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garrim

Wrench/allen/torx/socket sizes needed?

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garrim
My father has a collection of tools that he's amassed over his life that I've always been able to go over and use, but I really want to have my own set at least for my bike.
 
What are the wrench, socket and allen/hex/torx sizes that I should be shooting for? Would I be better off just buying a set of each or would it be cheaper to just buy the few specific sizes? For example a set of quality wrenches could cost ~$60+, but if I only need 4 wrenches and only get those individually it could be less than $20 (just as an example).
 
Anything major would be done by a shop but I am looking for the tools/sizes needed for: oil changes (17mm socket), brake pad changes/bleeding (????), chain adjustment/lubing (27mm socket, 12mm wrench), removing the wheels (27mm for rear axle, front?, anything else?), allen key sizes under seats, hex screws around the gas tank covers, stock bar ends, etc. Basically all the common stuff I suppose. 
 
What ratchet and torque wrench drive size or does it matter? 3/8, 1/2?
 
Any brands particularly known for their quality:price? I just assumed I would buy Craftsman simply because of their lifetime warranty (that's all my father owns), though I'm sure they aren't the only tool company that has that. 
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bmwpowere36m3
Are you planning on wrenching on anything else? Around cars, other bikes, house, etc... The basic sizes would be 8, 10, 12, 14, 17, 19 and 27 mm. For wrenches I'd get 8 mm (2x for adjust throttle tension), 10 mm, 12 mm (2x, for clutch tension at engine and chain slack), 14 mm, and 17 mm. For sockets: 8, 10, 12, 14, 17, 19 and 27 mm. For hex/allens: a metric set (like 2-8/10 mm). Also some flat and Phillips head screwdrivers.
 
 
3/8" drive would be good for most hardware. For the axles you'd probably want 1/2" and for some of the smaller 8-12 mm hardware 1/4" will work better. Craftsman is fine. I size torque wrench also won't cover all hardware... remember its only accurate in the middle of its scale. A 1/2" torque wrench will only be good for rear axle and maybe the front sprocket nut. 3/8" will cover a lot, but you'll also "need" a 1/4" for the smaller hardware. I'd forgo the torque wrenches, unless you plan on doing more wrenching.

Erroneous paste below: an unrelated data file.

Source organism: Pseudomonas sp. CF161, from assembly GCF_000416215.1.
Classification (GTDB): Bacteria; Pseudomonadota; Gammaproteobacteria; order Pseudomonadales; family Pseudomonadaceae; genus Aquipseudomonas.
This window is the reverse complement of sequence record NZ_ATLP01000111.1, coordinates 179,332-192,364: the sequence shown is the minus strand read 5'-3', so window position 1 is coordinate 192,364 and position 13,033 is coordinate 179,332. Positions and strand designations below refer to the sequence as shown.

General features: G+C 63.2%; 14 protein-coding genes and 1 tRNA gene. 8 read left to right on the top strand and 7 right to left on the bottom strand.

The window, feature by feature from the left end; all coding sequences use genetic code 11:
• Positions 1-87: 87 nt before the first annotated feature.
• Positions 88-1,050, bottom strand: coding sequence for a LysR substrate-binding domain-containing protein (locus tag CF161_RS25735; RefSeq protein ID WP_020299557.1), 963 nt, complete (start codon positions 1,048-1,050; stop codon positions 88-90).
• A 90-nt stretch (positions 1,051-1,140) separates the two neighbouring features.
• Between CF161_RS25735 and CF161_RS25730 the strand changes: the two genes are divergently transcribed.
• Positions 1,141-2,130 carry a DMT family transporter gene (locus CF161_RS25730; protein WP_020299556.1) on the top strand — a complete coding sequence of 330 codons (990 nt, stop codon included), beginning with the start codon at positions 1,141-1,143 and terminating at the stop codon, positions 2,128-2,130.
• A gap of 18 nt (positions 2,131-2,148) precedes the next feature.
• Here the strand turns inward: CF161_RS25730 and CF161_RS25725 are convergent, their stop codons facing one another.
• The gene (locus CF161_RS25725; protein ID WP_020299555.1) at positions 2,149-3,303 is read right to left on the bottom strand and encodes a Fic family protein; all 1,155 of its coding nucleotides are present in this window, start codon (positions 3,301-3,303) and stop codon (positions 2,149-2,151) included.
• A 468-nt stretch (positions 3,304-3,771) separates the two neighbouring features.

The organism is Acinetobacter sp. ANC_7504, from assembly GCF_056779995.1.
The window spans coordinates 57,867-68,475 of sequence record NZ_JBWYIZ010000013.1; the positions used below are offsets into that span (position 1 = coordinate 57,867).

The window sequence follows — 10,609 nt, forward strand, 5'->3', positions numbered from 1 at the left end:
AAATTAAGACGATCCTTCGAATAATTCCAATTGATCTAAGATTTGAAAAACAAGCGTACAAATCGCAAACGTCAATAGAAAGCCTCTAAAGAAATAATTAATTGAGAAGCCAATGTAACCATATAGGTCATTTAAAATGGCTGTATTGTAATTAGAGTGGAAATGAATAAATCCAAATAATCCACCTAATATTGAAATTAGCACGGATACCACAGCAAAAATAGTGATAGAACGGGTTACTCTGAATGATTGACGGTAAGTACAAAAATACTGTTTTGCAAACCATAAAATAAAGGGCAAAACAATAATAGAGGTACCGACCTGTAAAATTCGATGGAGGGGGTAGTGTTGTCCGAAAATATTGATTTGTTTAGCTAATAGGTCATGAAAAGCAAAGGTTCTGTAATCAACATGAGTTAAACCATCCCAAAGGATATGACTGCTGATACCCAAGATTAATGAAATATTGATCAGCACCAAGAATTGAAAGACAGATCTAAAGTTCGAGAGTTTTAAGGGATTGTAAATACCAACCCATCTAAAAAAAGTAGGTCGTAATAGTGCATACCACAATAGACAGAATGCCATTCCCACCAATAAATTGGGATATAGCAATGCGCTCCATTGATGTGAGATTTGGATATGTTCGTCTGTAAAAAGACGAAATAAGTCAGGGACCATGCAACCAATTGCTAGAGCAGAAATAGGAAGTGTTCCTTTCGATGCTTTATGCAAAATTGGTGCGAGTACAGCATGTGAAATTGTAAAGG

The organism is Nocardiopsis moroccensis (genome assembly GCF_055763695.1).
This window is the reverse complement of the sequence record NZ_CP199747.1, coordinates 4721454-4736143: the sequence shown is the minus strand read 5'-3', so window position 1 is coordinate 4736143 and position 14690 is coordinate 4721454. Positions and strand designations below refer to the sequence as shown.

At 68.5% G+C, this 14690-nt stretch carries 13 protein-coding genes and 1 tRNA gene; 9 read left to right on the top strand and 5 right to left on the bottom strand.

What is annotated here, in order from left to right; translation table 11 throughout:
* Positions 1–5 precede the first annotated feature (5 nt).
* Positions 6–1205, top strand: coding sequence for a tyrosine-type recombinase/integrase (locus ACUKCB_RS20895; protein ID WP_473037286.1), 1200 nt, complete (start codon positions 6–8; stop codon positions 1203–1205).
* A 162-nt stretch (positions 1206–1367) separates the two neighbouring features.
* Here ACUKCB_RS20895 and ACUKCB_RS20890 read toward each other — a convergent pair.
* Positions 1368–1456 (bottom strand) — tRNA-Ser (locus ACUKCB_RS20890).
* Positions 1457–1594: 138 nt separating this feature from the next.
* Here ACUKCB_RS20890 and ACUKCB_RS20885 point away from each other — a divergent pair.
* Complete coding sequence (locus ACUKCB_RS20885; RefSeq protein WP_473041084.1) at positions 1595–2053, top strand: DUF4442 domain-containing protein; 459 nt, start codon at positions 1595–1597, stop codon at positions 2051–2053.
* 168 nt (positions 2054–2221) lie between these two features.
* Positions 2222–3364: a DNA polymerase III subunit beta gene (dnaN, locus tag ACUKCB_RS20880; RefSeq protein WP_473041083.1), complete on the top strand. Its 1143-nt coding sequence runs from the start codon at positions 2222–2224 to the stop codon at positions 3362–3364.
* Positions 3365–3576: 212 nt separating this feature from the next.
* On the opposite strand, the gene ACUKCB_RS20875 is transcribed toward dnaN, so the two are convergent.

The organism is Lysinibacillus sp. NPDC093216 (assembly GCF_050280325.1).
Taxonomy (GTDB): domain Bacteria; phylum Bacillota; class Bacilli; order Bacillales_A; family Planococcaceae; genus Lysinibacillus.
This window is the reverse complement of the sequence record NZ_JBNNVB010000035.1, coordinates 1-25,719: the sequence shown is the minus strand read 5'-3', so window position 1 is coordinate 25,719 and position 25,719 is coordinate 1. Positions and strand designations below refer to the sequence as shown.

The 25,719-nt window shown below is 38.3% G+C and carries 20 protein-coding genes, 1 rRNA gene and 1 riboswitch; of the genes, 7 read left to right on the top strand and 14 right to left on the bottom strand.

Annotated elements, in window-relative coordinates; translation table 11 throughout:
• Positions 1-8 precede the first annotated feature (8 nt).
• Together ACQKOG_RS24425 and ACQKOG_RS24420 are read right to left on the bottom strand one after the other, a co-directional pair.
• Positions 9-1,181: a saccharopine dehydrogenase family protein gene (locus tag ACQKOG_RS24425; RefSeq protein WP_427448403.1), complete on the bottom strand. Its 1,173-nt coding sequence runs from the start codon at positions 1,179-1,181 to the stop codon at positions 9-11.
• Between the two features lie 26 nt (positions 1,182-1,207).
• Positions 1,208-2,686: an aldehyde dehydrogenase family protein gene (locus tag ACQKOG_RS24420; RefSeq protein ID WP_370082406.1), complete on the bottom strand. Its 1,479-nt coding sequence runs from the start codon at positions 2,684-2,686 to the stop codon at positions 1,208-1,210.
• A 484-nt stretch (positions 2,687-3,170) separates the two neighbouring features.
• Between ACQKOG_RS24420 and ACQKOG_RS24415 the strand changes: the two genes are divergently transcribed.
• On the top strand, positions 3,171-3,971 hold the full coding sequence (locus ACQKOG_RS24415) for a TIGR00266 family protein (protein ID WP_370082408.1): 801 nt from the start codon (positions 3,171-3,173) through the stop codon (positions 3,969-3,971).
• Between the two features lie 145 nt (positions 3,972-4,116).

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garrim
Wow, killer response! Thanks.
 
I don't own a car right now, I borrow one when needed for groceries and such. The long-term goal is to have a complete set of tools for anything, but to start out I'm just focusing on bike specific sizes since I can always borrow anything else.
 
So for a set of wrenches, 3/8" sockets, 3/8" ratchet and allen keys w/ ball end in the sizes you quoted (everything except keys are Craftsman) it comes to about $75. Not really as pricey as I thought it would be. Tried to place the order for everything but PayPal freaked out, will try again later today. I'll probably go with a 1/2" torque wrench, still need to order that and a 27mm socket for the rear axle.

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No Hater
I would just add that if you go with the 1/2" torque, you will limit the things you will accurately be able to torque at the lower end of the spectrum. Being that many usually have an error or +/-4 %.I think the 3/8"s is used more often in your everyday tinkering.
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garrim
So should I just get 3/8" torque to start with then? The only things I'll be using it for at first is just rear axle for chain adjustments and the oil drain plug. I believe the axle nut needs around 70 ft-lbs and the drain plug around 30, not exactly but around those marks.

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No Hater
3/8" usually go from 20-100, its what I have.
 
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garrim
Sounds good, thanks for the information, seems like that will suit my needs just fine.

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databyter
I have a bunch of Craftsman for bread n butter tools, and some more premium sockets and special tools for special jobs.
 
The reason I am posting is to implore you, and anybody else reading to not economize on torque wrenches. Get CDI (the brand Snap-On uses for torque), or something else good.
 
A Craftsman lifetime warranty covers the wrench, not the engine or frame you just buggered up with a sloppy torque wrench. Other brands that are cheaper probably don't have a warranty and are just as bad or worse.